Expenses to Enter Exhibit and Contest.

Discussion in 'Call for Entries' started by RedSun, May 22, 2014.

  1. RedSun

    RedSun Member

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    I'm totally new to the photo shows or exhibits. I just joined a local photo club and haven been receiving some requests to enter photo exhibits.


    Most would require some fees, from $30 to $50, to enter. Sometime you can send a JPG to enter, some you send in a frames print, etc. If you are selected, then you'll print and frame a final photo for competition and exhibit. You still may or may not get any prize.


    This seems an expensive hobby. We photographers bear all the cost to prepare and enter the exhibit. Only the few lucky ones can get some prize. Most would get nothing. As for the entry fees, I do not know how the sponsor would use the fund. Do they pay the folks who judge your photo?


    I'm just curious.
     
  2. cliveh

    cliveh Subscriber

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    Many of these competitions, exhibitions and catalogue entry offers are scams, designed to take money from you. However, some are OK. In fact it would be a good idea if APUG listed the ones of reputable value.
     
  3. DWThomas

    DWThomas Subscriber

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    Competitive exhibitions for paintings and the like run pretty much the same way; it's how it is! And cliveh is right, some such events are a bit shifty. I have stuck to smaller local shows which have smaller prizes and presumably less attention and marketing, but hey, it's a hobby. Many such events are put on by non-profit organizations to raise funds, and as such usually ask commissions of 30% or so on sales too. A local Audubon Society site has been having a juried art and photography show for a number of years now.

    I like to characterize the whole thing as playing the lottery -- but you have to bring a picture or two.
     
  4. jp498

    jp498 Member

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    I would not pay to enter a show/exhibit that I were uncertain about how the money would be used.

    In what few I've entered, I am supporting a local organization that supports and champions arts education and/or amateur photography. Maine Media College for example, provides scholarships with some of their proceeds. Another local one I've participated in is riverartsme.org, which is a organization that does networking, education, exhibits, etc.. If it's a small non-profit, they probably need the entry fees to fund the exhibit space and related activities. Things like buildings and parking lots and lights and heat/ac cost money even if it's staffed by volunteers. The people that visit these exhibits are mostly other artists, not 1%'ers, so it's they aren't in it for the money.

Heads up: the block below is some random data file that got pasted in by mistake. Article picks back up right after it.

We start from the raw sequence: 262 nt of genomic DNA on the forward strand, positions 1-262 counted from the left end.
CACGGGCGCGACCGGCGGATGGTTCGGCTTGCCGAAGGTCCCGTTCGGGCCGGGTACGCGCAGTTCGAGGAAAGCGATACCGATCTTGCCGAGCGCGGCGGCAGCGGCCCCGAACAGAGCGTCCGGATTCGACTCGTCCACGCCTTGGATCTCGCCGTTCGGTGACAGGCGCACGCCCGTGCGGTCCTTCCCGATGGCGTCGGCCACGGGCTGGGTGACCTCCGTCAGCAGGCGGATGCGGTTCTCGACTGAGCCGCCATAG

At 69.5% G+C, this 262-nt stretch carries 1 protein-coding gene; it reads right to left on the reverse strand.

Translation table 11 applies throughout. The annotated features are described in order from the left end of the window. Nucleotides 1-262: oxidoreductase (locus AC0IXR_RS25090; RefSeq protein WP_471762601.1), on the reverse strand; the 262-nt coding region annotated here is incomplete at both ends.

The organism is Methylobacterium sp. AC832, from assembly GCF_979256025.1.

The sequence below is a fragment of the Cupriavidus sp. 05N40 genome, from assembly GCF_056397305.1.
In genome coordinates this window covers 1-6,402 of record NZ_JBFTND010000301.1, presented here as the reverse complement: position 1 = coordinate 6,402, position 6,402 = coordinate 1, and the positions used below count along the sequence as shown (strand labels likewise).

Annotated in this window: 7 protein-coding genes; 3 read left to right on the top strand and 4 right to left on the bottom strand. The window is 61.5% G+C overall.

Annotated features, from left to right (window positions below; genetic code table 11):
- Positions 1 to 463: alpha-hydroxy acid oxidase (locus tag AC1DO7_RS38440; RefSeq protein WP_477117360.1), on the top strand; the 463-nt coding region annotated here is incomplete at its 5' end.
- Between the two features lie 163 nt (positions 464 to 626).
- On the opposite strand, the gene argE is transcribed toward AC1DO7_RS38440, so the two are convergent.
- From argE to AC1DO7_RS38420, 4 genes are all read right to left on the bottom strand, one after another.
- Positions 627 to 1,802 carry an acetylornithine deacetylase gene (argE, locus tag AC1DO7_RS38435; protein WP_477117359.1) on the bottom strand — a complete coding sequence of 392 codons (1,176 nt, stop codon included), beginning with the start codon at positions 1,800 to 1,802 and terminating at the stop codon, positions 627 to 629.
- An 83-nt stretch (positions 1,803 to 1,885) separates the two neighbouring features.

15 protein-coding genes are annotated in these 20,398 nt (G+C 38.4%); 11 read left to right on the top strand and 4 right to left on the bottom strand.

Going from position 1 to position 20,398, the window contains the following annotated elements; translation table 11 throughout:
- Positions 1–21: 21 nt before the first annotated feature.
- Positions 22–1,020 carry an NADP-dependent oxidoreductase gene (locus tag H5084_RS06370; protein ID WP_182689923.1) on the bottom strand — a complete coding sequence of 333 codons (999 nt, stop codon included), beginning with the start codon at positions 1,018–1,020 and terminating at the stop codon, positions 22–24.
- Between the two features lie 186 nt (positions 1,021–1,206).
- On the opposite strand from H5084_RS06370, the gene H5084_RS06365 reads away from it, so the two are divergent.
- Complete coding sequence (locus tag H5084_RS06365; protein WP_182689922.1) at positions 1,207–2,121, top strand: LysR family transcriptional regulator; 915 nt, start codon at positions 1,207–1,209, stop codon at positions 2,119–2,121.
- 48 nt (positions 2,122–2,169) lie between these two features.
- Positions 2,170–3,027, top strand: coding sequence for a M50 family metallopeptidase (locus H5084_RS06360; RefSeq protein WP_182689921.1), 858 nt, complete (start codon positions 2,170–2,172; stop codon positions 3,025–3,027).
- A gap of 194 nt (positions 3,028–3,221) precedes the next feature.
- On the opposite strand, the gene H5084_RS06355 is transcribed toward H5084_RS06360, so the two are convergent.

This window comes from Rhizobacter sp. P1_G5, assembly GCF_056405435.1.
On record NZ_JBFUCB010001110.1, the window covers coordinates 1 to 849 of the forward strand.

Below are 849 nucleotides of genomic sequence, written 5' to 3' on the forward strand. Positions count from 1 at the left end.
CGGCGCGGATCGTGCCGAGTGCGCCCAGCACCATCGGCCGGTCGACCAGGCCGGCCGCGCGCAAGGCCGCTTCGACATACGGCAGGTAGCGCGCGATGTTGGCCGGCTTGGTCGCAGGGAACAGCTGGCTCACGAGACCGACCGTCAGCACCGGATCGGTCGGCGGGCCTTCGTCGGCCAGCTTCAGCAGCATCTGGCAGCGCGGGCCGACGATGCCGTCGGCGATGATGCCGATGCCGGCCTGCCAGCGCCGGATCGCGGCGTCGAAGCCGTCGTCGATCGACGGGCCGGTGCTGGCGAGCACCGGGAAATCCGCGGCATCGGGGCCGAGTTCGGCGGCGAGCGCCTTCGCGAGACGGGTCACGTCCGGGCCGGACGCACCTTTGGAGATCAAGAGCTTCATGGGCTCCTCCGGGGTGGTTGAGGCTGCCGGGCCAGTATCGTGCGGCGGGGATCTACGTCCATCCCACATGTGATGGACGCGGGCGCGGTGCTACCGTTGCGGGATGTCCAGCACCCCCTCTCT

Even when it's used for the best purposes, some form of cost also causes some self-pre-curation. With painting or alt process printing or silver printing, you make an investment in materials and time and are limited in the volume you can produce or at least have to dedicate your time toward better negatives.. With Jpeg's you could theoretically submit any careless crap, thinking what the hell, nothing lost, why not submit?

    As the OP states, there is luck involved. The juror may different tastes than you, and not everyone agrees about what is good art. If I were a juror, Cindy Sherman might get overlooked, for example.
     
  5. M Stat

    M Stat Member

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    I, for one, absolutely refuse to pay any fee in order to have my work reviewed for exhibition. After over forty years of dedication to my craft, the time and effort and, yes, the expenses I have had to incur, these fees are totally insulting to me. It seems that with the advent of digital photography, the apparent ease of making a photograph has got everyone with a digi-camera thinking that they are the next Ansel Adams, if only someone would look at their work. To that end, these dilettantes gladly part with their cash for the honor and privilege of having their work reviewed by a gallery. This is the job of the gallery, it is what they are in business for, and it shows a total lack of respect to the serious photographer to require him or her to pay for this dubious honor.
     
  6. eddie

    eddie Subscriber

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    Jury fees have a few purposes. They help limit the amount of entries to those who feel their work is strong enough for acceptance. They also finance whatever prize money is offered. Jurors are often given a stipend for their work. If the exhibition is in a physical location (a gallery), the fees can go to help with promotion, salaries, rent, etc.

    Before entering competitions, you should do some research. Much of it can be done online. First, check out the venue. If it's a gallery, look at their website. Look at the physical layout, the location, the artists they rep, and the kind of work they offer. Research the juror(s). Do you think your entries would be the kind of work they'd find appealing? If it's an annual competition, most galleries will have posted the winners/accepted work from prior years. Look at the quality of what got in.

    Competitions are a good way to get your work seen, add to your CV, and (to a lesser extent) get your work sold. The only one's I avoid are the on-line competitions. As Clive said, they can be scams. The only ones I enter are those in a physical space, with at least a month long exhibition, reputable juror(s), and reasonable jury fees. I've been accepted, rejected, won some cash, sold some work, but always apply knowing the odds are long...
     
  7. RedSun

    RedSun Member

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    Our club only sends info on reputable events, never spams. Most of them are non-profit, like nature preserve, trail association, ground for sculpture, etc.

    I'm not a pro. I do not need to promote to get customers. I'll be happy to donate part or most of the proceeds from photo sales to the sponsors. But I just do not want to incur the expenses to prepare something that has only a small chance of winning.

    The other thing is that I'm a traditional person, never like the Photoshop work. I do not even crop. But some other folks spend so much time with PP and make some perfect print to send to the event. Then the panel has to decide....

    We already sink so much $$ into this. Now we need to spend more???
     
  8. snapguy

    snapguy Member

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    never pay